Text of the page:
The Occupational Safety and Health Administration (OSHA) has charged Avondale Industries Inc. with a proposed $180,000 fine for willfully failing to record hundreds of injuries and illnesses in what the agency called one of the largest cases of recordkeeping violations of the 1990s.
Avondale, a New Orleans shipyard, countered that its records are almost completely accurate and that the proposed fines reflect a dispute between OSHA and the company over the interpretation of Bureau of Labor Statistics guidelines.
On July 2, Avondale was cited for three willful violations, including not completing the OSHA 200 log and summary of injuries and illnesses and not providing the agency with access to employee exposure and medical records. A random sample of almost 3,500 employee medical files uncovered more than 700 cases of improper recording, according to OSHA.
"I'm so glad that Avondale finally got caught red-handed for covering up accidents," said Tom Gainey, an electrician at the shipyard and a union supporter. "We've watched co-worker after co-worker get hurt or killed out there, and we knew Avondale wasn't reporting it all. Today, everybody knows the truth."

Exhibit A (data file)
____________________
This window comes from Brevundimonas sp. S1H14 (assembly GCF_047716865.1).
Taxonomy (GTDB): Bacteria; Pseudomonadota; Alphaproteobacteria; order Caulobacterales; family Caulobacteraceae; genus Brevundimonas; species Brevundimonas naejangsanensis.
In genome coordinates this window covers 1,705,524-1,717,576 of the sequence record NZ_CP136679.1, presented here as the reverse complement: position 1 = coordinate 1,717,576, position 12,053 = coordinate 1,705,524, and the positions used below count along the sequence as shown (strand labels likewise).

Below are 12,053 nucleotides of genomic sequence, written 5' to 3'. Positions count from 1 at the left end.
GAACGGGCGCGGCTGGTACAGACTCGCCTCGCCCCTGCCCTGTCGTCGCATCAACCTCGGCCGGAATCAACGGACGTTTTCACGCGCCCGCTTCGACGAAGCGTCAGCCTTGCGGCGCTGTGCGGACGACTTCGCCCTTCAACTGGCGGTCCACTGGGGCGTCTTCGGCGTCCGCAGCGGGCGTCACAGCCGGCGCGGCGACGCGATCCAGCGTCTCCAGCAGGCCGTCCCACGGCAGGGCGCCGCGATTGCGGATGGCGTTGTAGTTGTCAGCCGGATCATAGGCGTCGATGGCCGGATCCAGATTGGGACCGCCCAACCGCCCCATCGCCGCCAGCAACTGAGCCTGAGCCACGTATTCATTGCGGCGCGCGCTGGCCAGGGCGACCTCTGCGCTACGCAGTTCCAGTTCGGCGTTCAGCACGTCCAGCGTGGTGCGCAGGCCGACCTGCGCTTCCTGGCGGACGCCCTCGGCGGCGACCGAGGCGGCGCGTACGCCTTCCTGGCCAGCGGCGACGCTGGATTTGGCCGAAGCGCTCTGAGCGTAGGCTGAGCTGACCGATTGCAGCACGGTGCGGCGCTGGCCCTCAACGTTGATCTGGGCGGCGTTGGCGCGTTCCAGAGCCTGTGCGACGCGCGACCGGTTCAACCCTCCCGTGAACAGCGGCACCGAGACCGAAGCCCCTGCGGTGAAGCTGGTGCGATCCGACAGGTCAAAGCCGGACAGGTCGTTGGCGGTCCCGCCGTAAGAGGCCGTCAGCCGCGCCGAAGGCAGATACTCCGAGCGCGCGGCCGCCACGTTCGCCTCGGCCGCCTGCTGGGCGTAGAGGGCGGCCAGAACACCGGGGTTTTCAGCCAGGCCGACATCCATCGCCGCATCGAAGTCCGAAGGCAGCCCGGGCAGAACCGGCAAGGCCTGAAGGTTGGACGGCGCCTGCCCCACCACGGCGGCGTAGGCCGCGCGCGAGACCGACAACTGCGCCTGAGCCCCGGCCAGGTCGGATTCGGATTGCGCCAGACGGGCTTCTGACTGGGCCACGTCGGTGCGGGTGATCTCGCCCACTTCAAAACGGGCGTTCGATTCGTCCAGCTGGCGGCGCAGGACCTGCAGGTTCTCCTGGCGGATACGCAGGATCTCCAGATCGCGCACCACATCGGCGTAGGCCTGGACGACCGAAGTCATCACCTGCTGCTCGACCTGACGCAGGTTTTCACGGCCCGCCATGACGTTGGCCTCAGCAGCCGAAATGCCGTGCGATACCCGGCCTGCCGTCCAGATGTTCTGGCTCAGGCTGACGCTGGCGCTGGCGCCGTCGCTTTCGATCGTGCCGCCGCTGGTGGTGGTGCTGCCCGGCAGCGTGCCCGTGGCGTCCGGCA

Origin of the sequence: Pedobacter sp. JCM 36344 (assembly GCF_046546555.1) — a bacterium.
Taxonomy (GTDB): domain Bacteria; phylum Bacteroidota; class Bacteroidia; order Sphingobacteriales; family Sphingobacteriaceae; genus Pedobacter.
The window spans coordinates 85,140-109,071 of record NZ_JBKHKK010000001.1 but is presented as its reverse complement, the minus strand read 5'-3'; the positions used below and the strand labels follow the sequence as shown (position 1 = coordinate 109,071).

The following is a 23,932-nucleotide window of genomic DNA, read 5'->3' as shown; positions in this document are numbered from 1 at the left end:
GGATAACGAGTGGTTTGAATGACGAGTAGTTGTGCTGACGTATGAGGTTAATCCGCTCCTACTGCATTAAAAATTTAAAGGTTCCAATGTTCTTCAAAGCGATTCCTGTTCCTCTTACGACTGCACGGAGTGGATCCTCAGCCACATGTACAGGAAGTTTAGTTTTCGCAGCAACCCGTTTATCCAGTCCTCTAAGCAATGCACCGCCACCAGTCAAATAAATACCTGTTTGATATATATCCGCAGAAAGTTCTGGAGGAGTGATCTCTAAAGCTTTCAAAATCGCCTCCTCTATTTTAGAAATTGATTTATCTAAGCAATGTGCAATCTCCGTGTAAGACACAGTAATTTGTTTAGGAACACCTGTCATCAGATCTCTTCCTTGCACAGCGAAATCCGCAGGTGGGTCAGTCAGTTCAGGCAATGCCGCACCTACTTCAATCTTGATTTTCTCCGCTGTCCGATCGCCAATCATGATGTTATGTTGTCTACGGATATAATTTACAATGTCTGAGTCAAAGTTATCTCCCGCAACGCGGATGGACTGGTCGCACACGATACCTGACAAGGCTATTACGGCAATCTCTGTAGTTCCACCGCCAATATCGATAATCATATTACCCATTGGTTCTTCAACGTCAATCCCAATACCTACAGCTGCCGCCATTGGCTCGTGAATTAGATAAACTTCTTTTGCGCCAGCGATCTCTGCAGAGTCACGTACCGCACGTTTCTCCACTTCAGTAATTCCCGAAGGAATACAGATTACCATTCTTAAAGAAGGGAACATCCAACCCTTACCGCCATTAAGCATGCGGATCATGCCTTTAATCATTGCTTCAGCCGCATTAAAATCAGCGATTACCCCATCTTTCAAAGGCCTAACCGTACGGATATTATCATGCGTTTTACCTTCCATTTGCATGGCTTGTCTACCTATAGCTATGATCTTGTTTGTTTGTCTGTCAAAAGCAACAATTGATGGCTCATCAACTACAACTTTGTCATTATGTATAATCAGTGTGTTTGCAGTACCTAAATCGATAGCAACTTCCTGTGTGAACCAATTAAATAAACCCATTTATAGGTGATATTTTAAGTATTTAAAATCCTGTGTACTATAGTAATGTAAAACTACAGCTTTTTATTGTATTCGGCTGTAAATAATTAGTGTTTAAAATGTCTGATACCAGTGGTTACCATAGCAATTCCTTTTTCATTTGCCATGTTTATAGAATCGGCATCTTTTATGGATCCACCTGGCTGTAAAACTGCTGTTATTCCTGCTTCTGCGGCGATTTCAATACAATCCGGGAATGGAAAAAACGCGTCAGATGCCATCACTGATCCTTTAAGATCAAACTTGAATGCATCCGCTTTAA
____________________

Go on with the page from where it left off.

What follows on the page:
Union officials appeared pleased with the crackdown on the company, charging Avondale with indifference to the safety of its employees and resistance to federal laws, despite receiving $3.2 billion in Navy contracts since 1993.
"In not reporting all accidents and illnesses at the shipyard, Avondale Industries has displayed its utter contempt for its workers," AFL-CIO President John Sweeney said.
In April, OSHA fined the company $537,000 for alleged safety and health violations. Combined with the July 2 citations, Avondale is confronting $717,000 in fines, the largest ever levied against a shipbuilder by OSHA for a single inspection.
Avondale intended to resolve the recordkeeping dispute with OSHA's senior management or appeal the fine within 15 working days to the independent Occupational Safety and Health Review Commission.
Meanwhile, on July 7, the U.S. Court of Appeals' Fifth Circuit upheld Avondale's contest of a 1993 union election and ruled that it was "fatally flawed." The three-judge panel's decision, the AFL-CIO claims, "does nothing to address the massive, intentional violations of occupational health and safety law for which Avondale has been cited by OSHA."